Recognizing the mental health risk faced by the younger generation in the post pandemic era

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The pandemic has had a huge impact on the lives of young people all over the world. In the pre-pandemic times, youth was meant to be spent hanging out with friends in colleges and cafes and having fun with hardly a thought to the future. The pandemic changed all that. All of a sudden, young people were forced to be at home for months without the scope of any recreational activities. Those who were in milestone years like classes ten and twelve, had to face the uncertainty of exams and the impact on their careers. However, the gradual return to normalcy is also not without its problems.

The young people are now having to deal with a changed world. Whether it is admissions to higher courses, competitive exams or job opportunities, the pandemic has left nothing untouched. Those who are not able to cope are liable to develop anxiety and depression. Those who already have mental health issues may not be in a position to seek treatment due to the economic impact of the pandemic. Many youngsters feel anxious and uncomfortable in social interactions because of having been isolated for so long. Some youngsters have got so used to spending time on their gadgets that communicating with others in face to face interactions feels strange. There are frequent complaints from parents about the excessive time spent on gadgets.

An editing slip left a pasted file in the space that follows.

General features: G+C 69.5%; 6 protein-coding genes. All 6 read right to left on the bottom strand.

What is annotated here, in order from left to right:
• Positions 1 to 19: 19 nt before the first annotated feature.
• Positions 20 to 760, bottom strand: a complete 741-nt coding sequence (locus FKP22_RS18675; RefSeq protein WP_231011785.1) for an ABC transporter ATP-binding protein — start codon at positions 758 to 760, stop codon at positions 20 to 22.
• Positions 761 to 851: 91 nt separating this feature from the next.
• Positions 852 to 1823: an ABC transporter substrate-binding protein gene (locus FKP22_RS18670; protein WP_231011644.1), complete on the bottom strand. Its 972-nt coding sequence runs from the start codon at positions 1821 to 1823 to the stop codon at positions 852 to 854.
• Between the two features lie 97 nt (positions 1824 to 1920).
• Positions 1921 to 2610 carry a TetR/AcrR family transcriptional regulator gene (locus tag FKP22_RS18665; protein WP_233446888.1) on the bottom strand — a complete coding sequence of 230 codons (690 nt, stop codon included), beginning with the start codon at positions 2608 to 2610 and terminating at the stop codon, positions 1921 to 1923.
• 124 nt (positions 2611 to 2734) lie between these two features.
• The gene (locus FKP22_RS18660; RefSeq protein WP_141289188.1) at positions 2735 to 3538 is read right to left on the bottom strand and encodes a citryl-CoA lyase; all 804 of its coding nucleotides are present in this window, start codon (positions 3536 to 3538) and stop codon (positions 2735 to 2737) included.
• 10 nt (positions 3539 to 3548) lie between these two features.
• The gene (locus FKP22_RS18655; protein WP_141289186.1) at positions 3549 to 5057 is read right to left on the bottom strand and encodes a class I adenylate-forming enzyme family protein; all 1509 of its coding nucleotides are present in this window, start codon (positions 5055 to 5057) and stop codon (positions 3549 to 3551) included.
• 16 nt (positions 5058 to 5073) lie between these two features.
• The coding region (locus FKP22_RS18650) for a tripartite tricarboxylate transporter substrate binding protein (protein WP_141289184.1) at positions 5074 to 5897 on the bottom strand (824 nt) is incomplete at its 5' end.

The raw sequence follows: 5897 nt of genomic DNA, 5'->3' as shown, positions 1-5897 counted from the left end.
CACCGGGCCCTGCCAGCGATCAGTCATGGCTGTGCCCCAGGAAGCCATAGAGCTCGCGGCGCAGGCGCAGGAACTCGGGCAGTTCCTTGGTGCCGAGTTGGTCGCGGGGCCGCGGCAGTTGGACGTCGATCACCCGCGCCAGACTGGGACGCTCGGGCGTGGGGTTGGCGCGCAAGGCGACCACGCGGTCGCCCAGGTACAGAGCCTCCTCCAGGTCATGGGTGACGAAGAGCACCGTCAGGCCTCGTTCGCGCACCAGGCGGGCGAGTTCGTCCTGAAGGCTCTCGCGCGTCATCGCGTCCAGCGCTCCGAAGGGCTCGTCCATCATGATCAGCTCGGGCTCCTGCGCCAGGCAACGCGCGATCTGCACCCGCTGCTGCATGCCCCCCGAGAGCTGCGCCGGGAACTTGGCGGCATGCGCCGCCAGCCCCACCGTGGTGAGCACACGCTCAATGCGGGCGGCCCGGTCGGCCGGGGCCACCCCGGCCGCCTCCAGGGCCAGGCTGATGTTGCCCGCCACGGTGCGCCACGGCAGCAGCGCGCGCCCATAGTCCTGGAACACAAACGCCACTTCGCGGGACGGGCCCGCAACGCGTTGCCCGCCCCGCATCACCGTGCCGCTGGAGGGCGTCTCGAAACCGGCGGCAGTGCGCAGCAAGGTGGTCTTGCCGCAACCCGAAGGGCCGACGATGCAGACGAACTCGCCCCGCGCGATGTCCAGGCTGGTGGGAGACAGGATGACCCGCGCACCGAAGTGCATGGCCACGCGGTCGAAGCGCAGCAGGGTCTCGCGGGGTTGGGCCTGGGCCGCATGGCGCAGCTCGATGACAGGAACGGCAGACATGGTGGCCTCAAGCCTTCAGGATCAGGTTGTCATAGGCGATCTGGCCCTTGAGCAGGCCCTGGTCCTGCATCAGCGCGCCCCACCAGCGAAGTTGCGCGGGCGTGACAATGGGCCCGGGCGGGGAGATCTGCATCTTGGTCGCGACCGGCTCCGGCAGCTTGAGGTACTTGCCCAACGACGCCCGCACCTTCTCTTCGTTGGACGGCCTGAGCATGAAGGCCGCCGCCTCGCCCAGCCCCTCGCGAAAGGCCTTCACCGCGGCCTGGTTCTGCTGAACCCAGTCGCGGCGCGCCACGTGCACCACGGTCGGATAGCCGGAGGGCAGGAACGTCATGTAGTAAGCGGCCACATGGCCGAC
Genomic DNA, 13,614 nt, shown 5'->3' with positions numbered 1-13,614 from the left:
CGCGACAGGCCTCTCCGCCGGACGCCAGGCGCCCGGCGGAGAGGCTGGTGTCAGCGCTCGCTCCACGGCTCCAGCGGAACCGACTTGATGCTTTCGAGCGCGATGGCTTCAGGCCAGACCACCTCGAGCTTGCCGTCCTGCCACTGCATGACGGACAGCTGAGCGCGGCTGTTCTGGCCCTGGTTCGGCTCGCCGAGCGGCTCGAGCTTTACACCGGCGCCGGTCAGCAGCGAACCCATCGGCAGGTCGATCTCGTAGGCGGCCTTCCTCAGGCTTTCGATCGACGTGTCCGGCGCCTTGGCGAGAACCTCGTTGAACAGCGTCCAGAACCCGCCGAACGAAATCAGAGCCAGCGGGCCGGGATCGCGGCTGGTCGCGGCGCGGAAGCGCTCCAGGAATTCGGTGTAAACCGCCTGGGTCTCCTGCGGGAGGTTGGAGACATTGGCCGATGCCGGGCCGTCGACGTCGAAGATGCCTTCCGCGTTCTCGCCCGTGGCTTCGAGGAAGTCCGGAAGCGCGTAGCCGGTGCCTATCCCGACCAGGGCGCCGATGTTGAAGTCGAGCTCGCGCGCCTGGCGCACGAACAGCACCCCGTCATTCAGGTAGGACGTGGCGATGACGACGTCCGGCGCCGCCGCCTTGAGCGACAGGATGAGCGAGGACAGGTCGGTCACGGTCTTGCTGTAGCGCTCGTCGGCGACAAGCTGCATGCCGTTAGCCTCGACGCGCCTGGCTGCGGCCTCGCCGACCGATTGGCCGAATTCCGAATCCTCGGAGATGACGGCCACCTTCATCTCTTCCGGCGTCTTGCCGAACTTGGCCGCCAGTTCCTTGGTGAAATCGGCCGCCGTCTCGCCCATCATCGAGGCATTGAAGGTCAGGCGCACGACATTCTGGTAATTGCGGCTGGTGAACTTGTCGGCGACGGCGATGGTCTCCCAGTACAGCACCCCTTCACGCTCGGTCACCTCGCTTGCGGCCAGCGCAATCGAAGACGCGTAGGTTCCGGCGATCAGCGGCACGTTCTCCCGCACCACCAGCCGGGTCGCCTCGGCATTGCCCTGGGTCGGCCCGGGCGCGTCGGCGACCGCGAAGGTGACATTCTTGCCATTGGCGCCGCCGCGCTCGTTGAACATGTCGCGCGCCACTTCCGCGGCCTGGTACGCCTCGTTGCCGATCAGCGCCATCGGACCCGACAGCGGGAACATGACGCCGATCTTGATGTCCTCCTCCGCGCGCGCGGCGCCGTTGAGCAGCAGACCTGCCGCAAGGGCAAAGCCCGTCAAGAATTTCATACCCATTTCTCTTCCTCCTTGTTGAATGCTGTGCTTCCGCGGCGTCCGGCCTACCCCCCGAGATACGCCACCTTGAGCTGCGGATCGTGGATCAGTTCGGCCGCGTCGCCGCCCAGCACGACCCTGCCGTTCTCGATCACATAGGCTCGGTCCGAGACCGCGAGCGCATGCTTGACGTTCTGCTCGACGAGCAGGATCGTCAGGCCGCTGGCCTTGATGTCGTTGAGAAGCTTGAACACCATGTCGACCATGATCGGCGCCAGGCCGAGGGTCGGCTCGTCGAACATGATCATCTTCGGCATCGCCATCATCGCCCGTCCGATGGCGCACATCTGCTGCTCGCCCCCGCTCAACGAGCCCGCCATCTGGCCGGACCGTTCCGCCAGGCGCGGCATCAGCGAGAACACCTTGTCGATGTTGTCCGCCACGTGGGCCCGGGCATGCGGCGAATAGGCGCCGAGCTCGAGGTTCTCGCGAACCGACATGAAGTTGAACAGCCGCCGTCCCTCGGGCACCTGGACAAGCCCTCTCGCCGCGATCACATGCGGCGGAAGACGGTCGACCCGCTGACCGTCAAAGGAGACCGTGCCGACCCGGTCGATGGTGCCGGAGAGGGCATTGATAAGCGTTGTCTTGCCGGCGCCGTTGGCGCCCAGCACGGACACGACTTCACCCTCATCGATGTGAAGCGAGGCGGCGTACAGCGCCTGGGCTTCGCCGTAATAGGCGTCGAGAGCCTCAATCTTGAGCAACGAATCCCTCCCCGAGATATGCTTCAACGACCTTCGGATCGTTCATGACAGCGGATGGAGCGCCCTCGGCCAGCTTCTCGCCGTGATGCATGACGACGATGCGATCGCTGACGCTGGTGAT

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It is important for family members and teachers to be able to recognise the mental health issues early so that remedial measures can be taken. Some of the common signs and symptoms are:

  • Excessive worrying, feeling anxious and restless. There might even be palpitations, chest discomfort, sweating and tremors at times.
  • Lack of motivation
  • Lethargy
  • Irritability and frequent emotional outbursts
  • Becoming quiet and withdrawn
  • Changes in sleeping pattern
  • Changes in eating habits
  • Use of substances like alcohol or drugs to cope with life’s problems
  • Feeling worthless or guilty all the time
  • Deteriorating academic performance
  • Talking repeatedly about death or talking about life being a burden
  • Neglecting one’s appearance and hygiene

Youth with family history of mental illness and suicide are even more at risk of developing mental health issues. So are those who have had acute and sudden setbacks or stressful life events. Family members need to be vigilant and seek professional help as early as possible, once a significant change in behaviour has been noticed.

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Dr. Preeti Parakh
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